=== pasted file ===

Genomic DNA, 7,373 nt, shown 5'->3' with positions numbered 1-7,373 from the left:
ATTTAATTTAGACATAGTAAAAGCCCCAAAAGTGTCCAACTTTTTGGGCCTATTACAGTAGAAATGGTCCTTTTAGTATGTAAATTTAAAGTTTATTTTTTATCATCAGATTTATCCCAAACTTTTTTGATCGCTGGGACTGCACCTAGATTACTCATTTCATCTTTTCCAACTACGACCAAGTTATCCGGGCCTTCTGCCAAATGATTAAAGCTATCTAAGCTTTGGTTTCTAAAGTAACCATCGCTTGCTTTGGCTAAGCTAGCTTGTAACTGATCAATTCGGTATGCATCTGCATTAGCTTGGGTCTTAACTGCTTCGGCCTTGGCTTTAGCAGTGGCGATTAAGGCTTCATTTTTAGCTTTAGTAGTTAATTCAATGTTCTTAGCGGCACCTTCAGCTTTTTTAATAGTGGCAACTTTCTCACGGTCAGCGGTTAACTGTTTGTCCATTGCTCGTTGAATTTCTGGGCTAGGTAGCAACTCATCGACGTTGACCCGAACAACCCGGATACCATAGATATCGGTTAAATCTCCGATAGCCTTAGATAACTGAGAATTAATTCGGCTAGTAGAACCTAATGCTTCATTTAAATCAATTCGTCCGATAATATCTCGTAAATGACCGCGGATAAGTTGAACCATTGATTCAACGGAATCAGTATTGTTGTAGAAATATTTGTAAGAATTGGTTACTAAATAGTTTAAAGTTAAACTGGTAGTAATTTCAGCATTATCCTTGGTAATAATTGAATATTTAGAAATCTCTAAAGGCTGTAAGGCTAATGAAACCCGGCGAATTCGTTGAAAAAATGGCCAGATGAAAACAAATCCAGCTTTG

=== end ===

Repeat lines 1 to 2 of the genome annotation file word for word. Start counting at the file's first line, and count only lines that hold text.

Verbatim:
Genomic DNA, 7,373 nt, shown 5'->3' with positions numbered 1-7,373 from the left:
ATTTAATTTAGACATAGTAAAAGCCCCAAAAGTGTCCAACTTTTTGGGCCTATTACAGTAGAAATGGTCCTTTTAGTATGTAAATTTAAAGTTTATTTTTTATCATCAGATTTATCCCAAACTTTTTTGATCGCTGGGACTGCACCTAGATTACTCATTTCATCTTTTCCAACTACGACCAAGTTATCCGGGCCTTCTGCCAAATGATTAAAGCTATCTAAGCTTTGGTTTCTAAAGTAACCATCGCTTGCTTTGGCTAAGCTAGCTTGTAACTGATCAATTCGGTATGCATCTGCATTAGCTTGGGTCTTAACTGCTTCGGCCTTGGCTTTAGCAGTGGCGATTAAGGCTTCATTTTTAGCTTTAGTAGTTAATTCAATGTTCTTAGCGGCACCTTCAGCTTTTTTAATAGTGGCAACTTTCTCACGGTCAGCGGTTAACTGTTTGTCCATTGCTCGTTGAATTTCTGGGCTAGGTAGCAACTCATCGACGTTGACCCGAACAACCCGGATACCATAGATATCGGTTAAATCTCCGATAGCCTTAGATAACTGAGAATTAATTCGGCTAGTAGAACCTAATGCTTCATTTAAATCAATTCGTCCGATAATATCTCGTAAATGACCGCGGATAAGTTGAACCATTGATTCAACGGAATCAGTATTGTTGTAGAAATATTTGTAAGAATTGGTTACTAAATAGTTTAAAGTTAAACTGGTAGTAATTTCAGCATTATCCTTGGTAATAATTGAATATTTAGAAATCTCTAAAGGCTGTAAGGCTAATGAAACCCGGCGAATTCGTTGAAAAAATGGCCAGATGAAAACAAATCCAGCTTTG